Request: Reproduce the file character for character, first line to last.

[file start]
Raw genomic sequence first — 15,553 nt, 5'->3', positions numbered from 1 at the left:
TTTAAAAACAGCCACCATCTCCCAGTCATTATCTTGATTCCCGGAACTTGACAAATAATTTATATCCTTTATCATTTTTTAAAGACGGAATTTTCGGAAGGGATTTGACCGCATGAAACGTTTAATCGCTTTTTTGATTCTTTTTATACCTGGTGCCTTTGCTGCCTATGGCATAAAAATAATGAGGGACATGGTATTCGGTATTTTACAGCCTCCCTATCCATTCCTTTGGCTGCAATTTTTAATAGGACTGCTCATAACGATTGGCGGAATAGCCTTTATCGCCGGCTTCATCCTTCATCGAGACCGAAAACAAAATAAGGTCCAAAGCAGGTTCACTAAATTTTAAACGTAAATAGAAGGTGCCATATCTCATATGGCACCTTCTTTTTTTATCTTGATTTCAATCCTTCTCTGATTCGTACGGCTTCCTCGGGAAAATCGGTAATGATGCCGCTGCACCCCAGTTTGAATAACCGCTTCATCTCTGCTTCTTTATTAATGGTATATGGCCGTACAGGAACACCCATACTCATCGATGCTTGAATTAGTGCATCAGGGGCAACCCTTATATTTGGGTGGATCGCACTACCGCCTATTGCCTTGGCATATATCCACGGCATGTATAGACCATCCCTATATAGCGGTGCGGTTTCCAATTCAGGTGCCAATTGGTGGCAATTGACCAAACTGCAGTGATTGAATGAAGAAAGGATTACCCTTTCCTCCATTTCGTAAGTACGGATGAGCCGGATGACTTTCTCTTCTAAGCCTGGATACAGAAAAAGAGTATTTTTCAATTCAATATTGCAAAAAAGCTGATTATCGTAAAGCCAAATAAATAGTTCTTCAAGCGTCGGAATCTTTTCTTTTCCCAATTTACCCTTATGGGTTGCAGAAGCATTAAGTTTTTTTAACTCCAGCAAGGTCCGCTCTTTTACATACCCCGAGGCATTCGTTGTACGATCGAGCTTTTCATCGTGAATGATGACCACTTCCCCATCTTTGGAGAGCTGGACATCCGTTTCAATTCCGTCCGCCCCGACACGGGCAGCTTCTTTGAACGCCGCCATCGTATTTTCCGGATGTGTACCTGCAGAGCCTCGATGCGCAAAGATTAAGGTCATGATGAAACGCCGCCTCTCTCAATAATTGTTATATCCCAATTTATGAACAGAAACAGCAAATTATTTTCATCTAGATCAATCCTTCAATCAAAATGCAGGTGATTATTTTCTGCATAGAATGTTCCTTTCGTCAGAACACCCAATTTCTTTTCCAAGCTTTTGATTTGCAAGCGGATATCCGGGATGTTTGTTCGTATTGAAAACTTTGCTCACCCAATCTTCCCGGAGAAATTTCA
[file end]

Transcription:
Raw genomic sequence first — 15,553 nt, 5'->3', positions numbered from 1 at the left:
TTTAAAAACAGCCACCATCTCCCAGTCATTATCTTGATTCCCGGAACTTGACAAATAATTTATATCCTTTATCATTTTTTAAAGACGGAATTTTCGGAAGGGATTTGACCGCATGAAACGTTTAATCGCTTTTTTGATTCTTTTTATACCTGGTGCCTTTGCTGCCTATGGCATAAAAATAATGAGGGACATGGTATTCGGTATTTTACAGCCTCCCTATCCATTCCTTTGGCTGCAATTTTTAATAGGACTGCTCATAACGATTGGCGGAATAGCCTTTATCGCCGGCTTCATCCTTCATCGAGACCGAAAACAAAATAAGGTCCAAAGCAGGTTCACTAAATTTTAAACGTAAATAGAAGGTGCCATATCTCATATGGCACCTTCTTTTTTTATCTTGATTTCAATCCTTCTCTGATTCGTACGGCTTCCTCGGGAAAATCGGTAATGATGCCGCTGCACCCCAGTTTGAATAACCGCTTCATCTCTGCTTCTTTATTAATGGTATATGGCCGTACAGGAACACCCATACTCATCGATGCTTGAATTAGTGCATCAGGGGCAACCCTTATATTTGGGTGGATCGCACTACCGCCTATTGCCTTGGCATATATCCACGGCATGTATAGACCATCCCTATATAGCGGTGCGGTTTCCAATTCAGGTGCCAATTGGTGGCAATTGACCAAACTGCAGTGATTGAATGAAGAAAGGATTACCCTTTCCTCCATTTCGTAAGTACGGATGAGCCGGATGACTTTCTCTTCTAAGCCTGGATACAGAAAAAGAGTATTTTTCAATTCAATATTGCAAAAAAGCTGATTATCGTAAAGCCAAATAAATAGTTCTTCAAGCGTCGGAATCTTTTCTTTTCCCAATTTACCCTTATGGGTTGCAGAAGCATTAAGTTTTTTTAACTCCAGCAAGGTCCGCTCTTTTACATACCCCGAGGCATTCGTTGTACGATCGAGCTTTTCATCGTGAATGATGACCACTTCCCCATCTTTGGAGAGCTGGACATCCGTTTCAATTCCGTCCGCCCCGACACGGGCAGCTTCTTTGAACGCCGCCATCGTATTTTCCGGATGTGTACCTGCAGAGCCTCGATGCGCAAAGATTAAGGTCATGATGAAACGCCGCCTCTCTCAATAATTGTTATATCCCAATTTATGAACAGAAACAGCAAATTATTTTCATCTAGATCAATCCTTCAATCAAAATGCAGGTGATTATTTTCTGCATAGAATGTTCCTTTCGTCAGAACACCCAATTTCTTTTCCAAGCTTTTGATTTGCAAGCGGATATCCGGGATGTTTGTTCGTATTGAAAACTTTGCTCACCCAATCTTCCCGGAGAAATTTCA